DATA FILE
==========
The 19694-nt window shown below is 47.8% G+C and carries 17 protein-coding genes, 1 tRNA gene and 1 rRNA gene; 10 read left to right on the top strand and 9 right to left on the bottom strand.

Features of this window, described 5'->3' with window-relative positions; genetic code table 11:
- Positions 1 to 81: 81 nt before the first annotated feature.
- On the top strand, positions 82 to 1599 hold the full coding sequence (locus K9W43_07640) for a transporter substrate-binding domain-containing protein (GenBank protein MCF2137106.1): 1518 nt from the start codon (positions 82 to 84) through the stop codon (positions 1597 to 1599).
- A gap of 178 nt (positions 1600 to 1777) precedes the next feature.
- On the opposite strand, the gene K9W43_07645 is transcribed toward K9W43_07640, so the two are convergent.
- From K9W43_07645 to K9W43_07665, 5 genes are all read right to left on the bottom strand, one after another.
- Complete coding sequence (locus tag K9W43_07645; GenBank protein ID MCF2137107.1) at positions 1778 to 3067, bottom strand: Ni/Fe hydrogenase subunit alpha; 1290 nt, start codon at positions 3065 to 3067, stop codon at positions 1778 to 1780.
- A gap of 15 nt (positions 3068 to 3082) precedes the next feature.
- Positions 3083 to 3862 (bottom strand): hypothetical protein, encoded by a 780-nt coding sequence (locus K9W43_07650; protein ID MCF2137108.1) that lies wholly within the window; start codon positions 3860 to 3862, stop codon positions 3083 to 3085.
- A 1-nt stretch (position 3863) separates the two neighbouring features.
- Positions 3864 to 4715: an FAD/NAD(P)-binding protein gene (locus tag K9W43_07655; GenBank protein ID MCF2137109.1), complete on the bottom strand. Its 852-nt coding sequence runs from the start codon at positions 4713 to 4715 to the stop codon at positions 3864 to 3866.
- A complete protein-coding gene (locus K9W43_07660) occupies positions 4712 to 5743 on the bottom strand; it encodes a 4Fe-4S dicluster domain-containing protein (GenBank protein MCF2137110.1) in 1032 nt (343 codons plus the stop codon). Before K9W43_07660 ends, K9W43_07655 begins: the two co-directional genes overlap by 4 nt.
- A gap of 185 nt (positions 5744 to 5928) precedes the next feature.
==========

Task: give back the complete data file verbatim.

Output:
The 19694-nt window shown below is 47.8% G+C and carries 17 protein-coding genes, 1 tRNA gene and 1 rRNA gene; 10 read left to right on the top strand and 9 right to left on the bottom strand.

Features of this window, described 5'->3' with window-relative positions; genetic code table 11:
- Positions 1 to 81: 81 nt before the first annotated feature.
- On the top strand, positions 82 to 1599 hold the full coding sequence (locus K9W43_07640) for a transporter substrate-binding domain-containing protein (GenBank protein MCF2137106.1): 1518 nt from the start codon (positions 82 to 84) through the stop codon (positions 1597 to 1599).
- A gap of 178 nt (positions 1600 to 1777) precedes the next feature.
- On the opposite strand, the gene K9W43_07645 is transcribed toward K9W43_07640, so the two are convergent.
- From K9W43_07645 to K9W43_07665, 5 genes are all read right to left on the bottom strand, one after another.
- Complete coding sequence (locus tag K9W43_07645; GenBank protein ID MCF2137107.1) at positions 1778 to 3067, bottom strand: Ni/Fe hydrogenase subunit alpha; 1290 nt, start codon at positions 3065 to 3067, stop codon at positions 1778 to 1780.
- A gap of 15 nt (positions 3068 to 3082) precedes the next feature.
- Positions 3083 to 3862 (bottom strand): hypothetical protein, encoded by a 780-nt coding sequence (locus K9W43_07650; protein ID MCF2137108.1) that lies wholly within the window; start codon positions 3860 to 3862, stop codon positions 3083 to 3085.
- A 1-nt stretch (position 3863) separates the two neighbouring features.
- Positions 3864 to 4715: an FAD/NAD(P)-binding protein gene (locus tag K9W43_07655; GenBank protein ID MCF2137109.1), complete on the bottom strand. Its 852-nt coding sequence runs from the start codon at positions 4713 to 4715 to the stop codon at positions 3864 to 3866.
- A complete protein-coding gene (locus K9W43_07660) occupies positions 4712 to 5743 on the bottom strand; it encodes a 4Fe-4S dicluster domain-containing protein (GenBank protein MCF2137110.1) in 1032 nt (343 codons plus the stop codon). Before K9W43_07660 ends, K9W43_07655 begins: the two co-directional genes overlap by 4 nt.
- A gap of 185 nt (positions 5744 to 5928) precedes the next feature.